RoadFish.com Takes Solid Stance on Relevance of Credit Scores for Non-Borrowers

RoadFish.com men’s lifestyle and finance magazine comments on whether or not credit scores have a bearing for consumers who are not planning on borrowing money or applying for a credit card in their financial future, and maintains that they still carry significant weight regardless of age, borrowing future, and amount in savings.

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If you’re not checking your credit, there’s not really another surefire way to detect if somebody else has opened a credit account or taken out a loan in your name.

San Francisco, CA (PRWEB) May 16, 2013

RoadFish.com men’s lifestyle and finance magazine today issued their observations about the relevance of credit scores for non-borrowers, in the wake of a question from a Modesto Bee reader inquiring whether or not to worry about his credit if he doesn’t owe anything and has no plans to buy a house or car. RoadFish.com’s answer mirrored the Modesto Bee’s, that credit scores are significant regardless of borrowing status, and RoadFish.com lent some additional food for thought to the argument.

Claudia Buck of the Modesto Bee recently reported that the question was posed from a reader who was not planning on borrowing money or moving, what the significance of maintaining a decent credit score would be. Buck reported that there are some instances where good credit is necessary that fall under most people’s radar, such as when applying for a student loan—if not for self, then for kids or even grandkids—getting a job, and even renting an apartment. All of these instances require a credit score check, and approval hinges on a decent score.

RoadFish.com points out that having a good credit score lends peace of mind to the owner, something that money simply cannot buy. RoadFish.com’s Senior staff writer is quoted as saying, “It can take years and years to shape a good credit score, so why would you let it waste away because you don’t see an immediate use for it in your present? People work diligently to get a decent score, and many consumers are denied things like loans or even employment because of bad scores. Credit ratings always matter. In some countries, there is much less of an emphasis on them, in fact some countries don’t use them at all. But in America, your credit score serves as a number telling others how responsible you are with finances. Having a good score ensures peace of mind so that when the situation pops up where you suddenly need it, it’s there. I would tell consumers never to assume that they will never need their credit checked again, regardless of age, social circumstance, or how much money you have in savings.”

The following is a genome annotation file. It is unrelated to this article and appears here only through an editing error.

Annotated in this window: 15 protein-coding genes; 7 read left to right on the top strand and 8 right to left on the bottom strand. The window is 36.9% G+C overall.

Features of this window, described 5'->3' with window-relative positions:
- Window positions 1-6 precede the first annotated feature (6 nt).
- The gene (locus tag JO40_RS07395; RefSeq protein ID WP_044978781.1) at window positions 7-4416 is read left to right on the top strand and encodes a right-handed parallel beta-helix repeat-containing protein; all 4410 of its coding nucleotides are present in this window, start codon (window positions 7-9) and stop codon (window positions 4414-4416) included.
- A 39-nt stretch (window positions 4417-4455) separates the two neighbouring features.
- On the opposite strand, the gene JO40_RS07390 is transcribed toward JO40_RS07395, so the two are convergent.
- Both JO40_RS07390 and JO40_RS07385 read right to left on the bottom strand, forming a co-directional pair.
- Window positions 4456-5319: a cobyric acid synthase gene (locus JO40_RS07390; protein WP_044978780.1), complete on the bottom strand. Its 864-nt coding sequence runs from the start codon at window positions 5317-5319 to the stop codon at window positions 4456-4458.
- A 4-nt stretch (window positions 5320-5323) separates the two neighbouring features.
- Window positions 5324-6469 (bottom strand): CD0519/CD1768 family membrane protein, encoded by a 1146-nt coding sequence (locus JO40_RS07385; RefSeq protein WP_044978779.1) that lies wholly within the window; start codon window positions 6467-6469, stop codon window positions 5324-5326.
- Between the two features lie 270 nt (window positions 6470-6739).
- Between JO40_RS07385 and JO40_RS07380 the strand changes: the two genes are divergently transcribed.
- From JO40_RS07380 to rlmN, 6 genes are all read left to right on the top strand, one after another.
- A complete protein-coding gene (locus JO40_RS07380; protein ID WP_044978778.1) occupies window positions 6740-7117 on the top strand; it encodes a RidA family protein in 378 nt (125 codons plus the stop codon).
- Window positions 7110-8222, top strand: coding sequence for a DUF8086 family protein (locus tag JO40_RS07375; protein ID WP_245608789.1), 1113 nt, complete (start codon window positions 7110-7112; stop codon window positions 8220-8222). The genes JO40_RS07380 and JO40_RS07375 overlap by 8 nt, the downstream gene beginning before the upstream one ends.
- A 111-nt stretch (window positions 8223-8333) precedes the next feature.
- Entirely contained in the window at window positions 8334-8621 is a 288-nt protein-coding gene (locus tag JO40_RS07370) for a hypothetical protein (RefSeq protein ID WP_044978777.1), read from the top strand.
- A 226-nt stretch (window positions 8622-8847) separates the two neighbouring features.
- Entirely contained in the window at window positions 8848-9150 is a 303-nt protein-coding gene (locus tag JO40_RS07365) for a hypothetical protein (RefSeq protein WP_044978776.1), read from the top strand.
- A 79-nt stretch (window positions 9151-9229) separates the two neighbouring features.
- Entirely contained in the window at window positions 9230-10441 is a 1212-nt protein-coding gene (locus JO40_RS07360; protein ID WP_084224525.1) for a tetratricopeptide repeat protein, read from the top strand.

In the above-mentioned Modesto Bee article, Buck reminds consumers that there is a difference between a credit score and a credit report, and that maintaining the two are linked but also quite separate. She reminds users to check their free credit score once each year, as allowed by each of the major credit bureaus, and to keep tabs on the accounts listed on their credit report to make sure they are no errors or other inaccuracies. Buck writes that consumer credit scores are linked to credit reports, which reveal the history of credit card use, loans, and other bill-paying accounts.

RoadFish.com encourages readers to check their credit reports, not only to make sure all information is accurate as that has a direct effect on credit score, but also to ward off any possibility of identity theft. RoadFish.com’s Senior staff writer is quoted as saying, “Even if you believe that you have no current use for a credit score, it’s mighty important to keep tabs on your credit report to make sure you are not being scammed by an identity thief. Oftentimes, the first indication that somebody has been the victim of identity theft is by them identifying a false account on their credit report. Well, you need to be checking your credit report in order to catch these things and rectify them. If you’re not checking your credit, there’s not really another surefire way to detect if somebody else has opened a credit account or taken out a loan in your name.”

Buck states that every year, consumers hope for certain things to go down and others to go up—she writes that weight going down and credit scores going up would be the ideal scenario.

About RoadFish.com

RoadFish.com is an online men’s lifestyle and finance magazine designed for modestly successful men in their 30’s and 40’s who continue to enjoy setting and meeting new challenges for themselves. RoadFish.com commonly features articles about hot chicks, real estate investment strategies, and luxury items for men. RoadFish.com also gives financial advice on everything from budgets to credit reports to how to make rent count towards a credit report. RoadFish.com is owned and operated by Purpose, Inc.


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